A kind of transitional album, but they are going in an interesting direction. It is definitely underrated, as most critics of the time wrote it off as some kind of sophomore slump. Chances are, those same critics were vastly overrating their debut from 2005 Apologies to the Queen Mary (which is great but not a flawless masterpiece), seeing is how this album is not too different in that one in tone and consistency (though admittedly not quite as good). A nice majority of it is good: pop songs “Grey Estates” and “Call it a Ritual”, complex progressive songs “Fine Young Cannibals” and “An Animal in Your Care” all rank with their best songs. “Language City”, “Bang Your Drum”, and “California Dreamer” also have some lovely moments, so only a couple of tracks don’t work (“Soldier’s Grin” and the eleven minute “Kissing the Beehive”, the opener and closer oddly enough).
Unlike the first album, very little grabs your attention at first on At Mt. Zoomer. This is probably due to the fact that the members participated in no less than 6 side projects in between the two albums in the span of two years. And I mean they wrote songs in those side projects as well, so it’s pushing it to believe this would not feel like a rushed/confused record. In fact, I can’t help but feel if they had waited maybe another year or concentrated more on one project it would have been better. I wouldn’t say that about most bands, but Wolf Parade could be a great band when they wanted to, so I think it is warranted. Trimming albums is usually more of a problem than making them too short, and maybe this one could stand to be a little longer. But hey, it’s fun to pick on band’s like this, because they are often so enjoyable. I am very glad this album sounds so different than the debut and it might just turn out to stand the test of time as well as Apologies to the Queen Mary.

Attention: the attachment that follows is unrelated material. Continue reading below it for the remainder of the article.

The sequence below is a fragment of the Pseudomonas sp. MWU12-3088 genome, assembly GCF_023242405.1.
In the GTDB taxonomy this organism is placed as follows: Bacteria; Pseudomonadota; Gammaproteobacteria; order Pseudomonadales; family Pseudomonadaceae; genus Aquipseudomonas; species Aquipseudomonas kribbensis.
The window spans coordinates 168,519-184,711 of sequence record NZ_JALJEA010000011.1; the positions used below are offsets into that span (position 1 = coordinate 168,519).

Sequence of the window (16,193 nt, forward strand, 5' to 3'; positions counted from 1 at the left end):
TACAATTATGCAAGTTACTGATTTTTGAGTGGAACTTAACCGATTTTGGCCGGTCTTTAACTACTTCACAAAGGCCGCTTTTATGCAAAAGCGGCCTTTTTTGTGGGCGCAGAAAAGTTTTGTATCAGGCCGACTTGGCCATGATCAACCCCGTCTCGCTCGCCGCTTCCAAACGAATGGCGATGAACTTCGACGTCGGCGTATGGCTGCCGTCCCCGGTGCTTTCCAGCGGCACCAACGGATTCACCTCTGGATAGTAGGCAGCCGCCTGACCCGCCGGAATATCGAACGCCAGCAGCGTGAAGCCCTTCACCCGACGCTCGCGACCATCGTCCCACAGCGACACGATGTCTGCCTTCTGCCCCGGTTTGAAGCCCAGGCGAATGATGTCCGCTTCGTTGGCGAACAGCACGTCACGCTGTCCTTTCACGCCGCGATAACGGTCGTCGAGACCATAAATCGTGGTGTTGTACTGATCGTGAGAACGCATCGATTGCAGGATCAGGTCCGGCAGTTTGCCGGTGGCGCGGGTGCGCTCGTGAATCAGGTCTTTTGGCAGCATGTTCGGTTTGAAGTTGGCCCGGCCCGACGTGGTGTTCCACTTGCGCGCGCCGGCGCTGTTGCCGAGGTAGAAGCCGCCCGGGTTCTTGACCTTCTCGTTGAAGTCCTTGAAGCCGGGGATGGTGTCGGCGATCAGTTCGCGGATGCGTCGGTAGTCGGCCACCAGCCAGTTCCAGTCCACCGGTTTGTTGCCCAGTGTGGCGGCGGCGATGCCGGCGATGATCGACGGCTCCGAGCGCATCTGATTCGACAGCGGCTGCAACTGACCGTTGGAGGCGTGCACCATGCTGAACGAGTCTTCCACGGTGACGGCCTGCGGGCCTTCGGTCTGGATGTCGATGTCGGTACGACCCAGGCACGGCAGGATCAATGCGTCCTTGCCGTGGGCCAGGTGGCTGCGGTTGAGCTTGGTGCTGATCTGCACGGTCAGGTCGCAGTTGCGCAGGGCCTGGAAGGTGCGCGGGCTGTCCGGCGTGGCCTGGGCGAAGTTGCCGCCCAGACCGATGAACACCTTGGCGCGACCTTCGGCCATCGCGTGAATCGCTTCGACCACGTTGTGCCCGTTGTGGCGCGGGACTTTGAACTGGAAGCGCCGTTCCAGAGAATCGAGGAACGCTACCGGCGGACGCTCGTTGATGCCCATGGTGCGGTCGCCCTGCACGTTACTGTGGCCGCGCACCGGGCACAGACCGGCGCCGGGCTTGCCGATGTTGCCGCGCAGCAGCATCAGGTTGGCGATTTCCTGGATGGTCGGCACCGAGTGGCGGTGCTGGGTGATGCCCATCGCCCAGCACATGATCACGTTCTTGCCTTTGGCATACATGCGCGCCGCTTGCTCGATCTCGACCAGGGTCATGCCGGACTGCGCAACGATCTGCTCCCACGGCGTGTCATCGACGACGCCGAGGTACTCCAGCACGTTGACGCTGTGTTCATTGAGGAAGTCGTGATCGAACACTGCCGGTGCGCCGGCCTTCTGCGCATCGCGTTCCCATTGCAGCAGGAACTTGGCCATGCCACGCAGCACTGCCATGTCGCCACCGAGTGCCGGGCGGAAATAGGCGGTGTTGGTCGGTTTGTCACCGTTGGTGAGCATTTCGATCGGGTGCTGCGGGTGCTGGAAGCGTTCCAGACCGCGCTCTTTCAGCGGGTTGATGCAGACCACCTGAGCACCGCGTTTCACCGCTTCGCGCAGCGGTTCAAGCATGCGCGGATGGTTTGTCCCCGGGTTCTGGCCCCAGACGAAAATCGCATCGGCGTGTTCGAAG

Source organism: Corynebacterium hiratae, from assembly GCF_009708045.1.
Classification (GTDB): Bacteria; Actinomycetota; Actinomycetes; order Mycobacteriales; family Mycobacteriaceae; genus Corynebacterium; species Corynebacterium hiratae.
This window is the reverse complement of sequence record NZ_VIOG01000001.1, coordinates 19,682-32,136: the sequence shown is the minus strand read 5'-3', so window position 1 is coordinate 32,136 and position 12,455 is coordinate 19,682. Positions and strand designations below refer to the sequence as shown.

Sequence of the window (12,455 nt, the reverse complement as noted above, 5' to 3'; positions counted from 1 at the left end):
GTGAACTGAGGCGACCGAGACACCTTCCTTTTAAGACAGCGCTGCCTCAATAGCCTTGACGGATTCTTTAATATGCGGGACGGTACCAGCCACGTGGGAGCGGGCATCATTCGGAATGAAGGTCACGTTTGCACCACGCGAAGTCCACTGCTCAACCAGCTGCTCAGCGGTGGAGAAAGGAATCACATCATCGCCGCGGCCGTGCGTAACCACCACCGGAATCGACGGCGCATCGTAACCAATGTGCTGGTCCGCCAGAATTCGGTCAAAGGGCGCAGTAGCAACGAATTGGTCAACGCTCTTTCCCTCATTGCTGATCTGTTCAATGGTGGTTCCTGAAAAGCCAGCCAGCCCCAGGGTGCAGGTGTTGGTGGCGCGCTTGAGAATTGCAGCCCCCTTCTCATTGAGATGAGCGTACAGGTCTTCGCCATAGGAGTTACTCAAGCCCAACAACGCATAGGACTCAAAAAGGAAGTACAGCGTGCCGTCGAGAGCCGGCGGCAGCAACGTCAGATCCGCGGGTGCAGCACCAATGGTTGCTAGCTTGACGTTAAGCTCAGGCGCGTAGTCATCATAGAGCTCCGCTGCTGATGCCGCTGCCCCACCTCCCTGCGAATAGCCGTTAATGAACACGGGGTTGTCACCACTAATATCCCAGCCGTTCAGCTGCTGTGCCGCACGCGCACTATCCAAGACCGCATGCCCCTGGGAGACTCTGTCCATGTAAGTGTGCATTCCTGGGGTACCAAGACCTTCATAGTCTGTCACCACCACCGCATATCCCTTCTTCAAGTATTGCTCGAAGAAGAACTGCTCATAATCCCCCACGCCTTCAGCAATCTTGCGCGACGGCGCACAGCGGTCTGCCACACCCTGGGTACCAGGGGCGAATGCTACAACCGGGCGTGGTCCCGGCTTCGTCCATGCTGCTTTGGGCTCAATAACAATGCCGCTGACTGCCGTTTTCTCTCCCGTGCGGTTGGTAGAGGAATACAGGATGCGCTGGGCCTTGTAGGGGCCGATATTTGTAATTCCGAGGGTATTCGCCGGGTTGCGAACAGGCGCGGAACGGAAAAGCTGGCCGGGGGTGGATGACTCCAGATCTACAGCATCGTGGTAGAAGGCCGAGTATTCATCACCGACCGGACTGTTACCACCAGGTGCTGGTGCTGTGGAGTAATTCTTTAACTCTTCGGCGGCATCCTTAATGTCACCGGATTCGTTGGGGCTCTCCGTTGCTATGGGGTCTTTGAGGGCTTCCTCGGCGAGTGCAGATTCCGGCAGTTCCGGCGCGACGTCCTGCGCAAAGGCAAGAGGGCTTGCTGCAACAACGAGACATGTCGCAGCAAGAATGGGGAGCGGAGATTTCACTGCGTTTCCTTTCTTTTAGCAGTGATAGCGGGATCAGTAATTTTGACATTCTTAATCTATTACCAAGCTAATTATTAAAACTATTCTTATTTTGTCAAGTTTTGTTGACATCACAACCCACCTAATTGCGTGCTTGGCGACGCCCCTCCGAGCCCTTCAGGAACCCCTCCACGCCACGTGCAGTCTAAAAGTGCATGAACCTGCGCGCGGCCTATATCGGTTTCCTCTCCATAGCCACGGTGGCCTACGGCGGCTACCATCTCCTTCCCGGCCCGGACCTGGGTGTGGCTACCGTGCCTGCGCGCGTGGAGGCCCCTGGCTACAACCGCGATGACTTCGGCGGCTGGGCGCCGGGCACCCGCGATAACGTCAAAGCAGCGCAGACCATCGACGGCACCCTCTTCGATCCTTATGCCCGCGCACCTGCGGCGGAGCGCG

Greatest Songs: An Animal In Your Care, Fine Young Cannibals, Call It A Ritual, Grey Estates
Expo 86 – (3 / 5)
The bands formula for synthesized indie rock sounds a little tired on this album. There are still moments of greatness (the noise rock explosion at the end of “Palm Road”, the tricky jam-rock vibe in “Pobody’s Nerfect”, the straight off of Born in the USA homage “Yulia”) and some really good songs throughout (“Two Men in Tuxedos”, “Cloud Shadow On the Mountain”), but for the first time the band feels predictable. Everything about it from the vocals (which used to sound earth-shattering) to the playing of the instruments (“Ghost Pressure” could be any arena rock group from the early 1980’s, ditto for album closer “Cave O Sapien”) and the durability of the melodies (forgettable tunes such as “In the Direction of the Moon” and “Little Golden Age”) feels like this music could come from any band in the alternative/indie rock genre. The fact that over half of these songs are over 5 minutes long does not help matters either, as the band used to be concise with its points but now feels somewhat tired and overstuffed. Not enough of this music sounds unique to Wolf Parade, which is a shame, because the moments that do still stand out are still intriguing. A slight misstep for the band, perhaps they will regroup and impress once more.
Geatest Songs: Pobody’s Nerfect, Yulia, Two Men in Tuxedos